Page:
The COVID-19 pandemic is accelerating global digital transformation and the adoption of digital technologies. It is also enacting a political and cultural shift toward a quantified society: a society in which measurement and predictive modelling dominate (political) decision making, and where surveillance is expansive and pervasive.
While viruses and disease have always been with us, what’s changing is our ability to measure and understand them. This ability comes at a time when globalization (and, by extension, climate change) has transformed the kinds of viruses and diseases we will face.
The knowledge of what can kill us — or is killing us — compels governments and health authorities to both take action in response and gather more data to understand the threat. Like many disasters or other globally impactful events, the COVID-19 pandemic is accelerating the development and implementation of quantification technologies.
Health researchers are now measuring the spread of a virus across the population in ways not previously possible, through the use of a set of data that is ever-growing, especially in countries such as China that have less regard for personal privacy. Canada and the United States are not yet conducting tracking and tracing of infections at a level that would enable containment. This level, however, is due to inadequate staffing rather than insufficient data. Still, the desire for more information remains.
As a result, our ability to measure human health and disease transmission is set to reach new records and capabilities. Through sources ranging from individuals’ use of digital health tools to contact-tracing records, health-related data is amassing at a prodigious rate.
What are the impacts or consequences of this dramatic increase in both health data and the perceived value or urgency of that data?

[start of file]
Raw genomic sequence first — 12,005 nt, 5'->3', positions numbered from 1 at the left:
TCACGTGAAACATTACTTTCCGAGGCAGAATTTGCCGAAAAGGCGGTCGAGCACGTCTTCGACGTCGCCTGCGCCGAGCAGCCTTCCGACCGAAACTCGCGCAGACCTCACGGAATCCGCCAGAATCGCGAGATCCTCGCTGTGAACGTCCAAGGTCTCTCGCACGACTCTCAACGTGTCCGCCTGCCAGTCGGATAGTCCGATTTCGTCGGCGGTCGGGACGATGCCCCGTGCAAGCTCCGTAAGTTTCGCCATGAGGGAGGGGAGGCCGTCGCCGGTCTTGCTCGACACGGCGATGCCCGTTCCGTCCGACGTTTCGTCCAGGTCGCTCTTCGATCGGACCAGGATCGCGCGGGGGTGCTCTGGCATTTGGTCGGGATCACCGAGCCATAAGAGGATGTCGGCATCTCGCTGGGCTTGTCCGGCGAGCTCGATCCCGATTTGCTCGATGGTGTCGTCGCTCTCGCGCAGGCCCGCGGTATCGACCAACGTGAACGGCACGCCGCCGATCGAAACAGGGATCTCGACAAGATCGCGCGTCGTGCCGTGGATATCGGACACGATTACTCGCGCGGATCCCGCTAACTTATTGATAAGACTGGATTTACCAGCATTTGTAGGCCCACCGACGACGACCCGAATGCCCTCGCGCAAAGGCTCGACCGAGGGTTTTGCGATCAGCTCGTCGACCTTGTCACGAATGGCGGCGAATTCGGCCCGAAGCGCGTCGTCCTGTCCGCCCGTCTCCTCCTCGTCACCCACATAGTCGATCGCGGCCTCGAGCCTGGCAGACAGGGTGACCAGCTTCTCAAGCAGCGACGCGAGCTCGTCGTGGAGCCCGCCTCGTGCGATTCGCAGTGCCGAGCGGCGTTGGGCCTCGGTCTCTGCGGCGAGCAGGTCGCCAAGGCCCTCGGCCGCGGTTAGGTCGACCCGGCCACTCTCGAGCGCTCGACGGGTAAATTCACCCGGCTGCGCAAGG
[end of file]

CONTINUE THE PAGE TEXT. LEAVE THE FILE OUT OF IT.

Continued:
On an immediate level, the pandemic is changing how we identify and understand a virus and the disease it causes. Globally, we have an unprecedented capacity to identify and mobilize in response to an outbreak.
However, the conundrum is that we can observe but not control; we can respond, but we’re a long way from being able to prevent.
There is already growing criticism that the predictive models being used to set pandemic response policy are not as transparent nor as accurate as they need to be.
Similarly, relying on such complicated and abstract data radically reduces potential participation in decision making. The public disengagement that results has already created problems in translating public health guidance into citizen acceptance and compliance. The surge in infections in late 2020 and early 2021 in Canada, for example, is partly due to people making up their own minds and foregoing the advice of public health authorities to refrain from holiday social gatherings.
Whether we’re trying to combat a conspiracy theory or make sense of data-driven dashboards, we — individual citizens and, in particular, our elected officials — need to understand that data and improve our data literacy. As data proliferates, that need becomes increasingly urgent.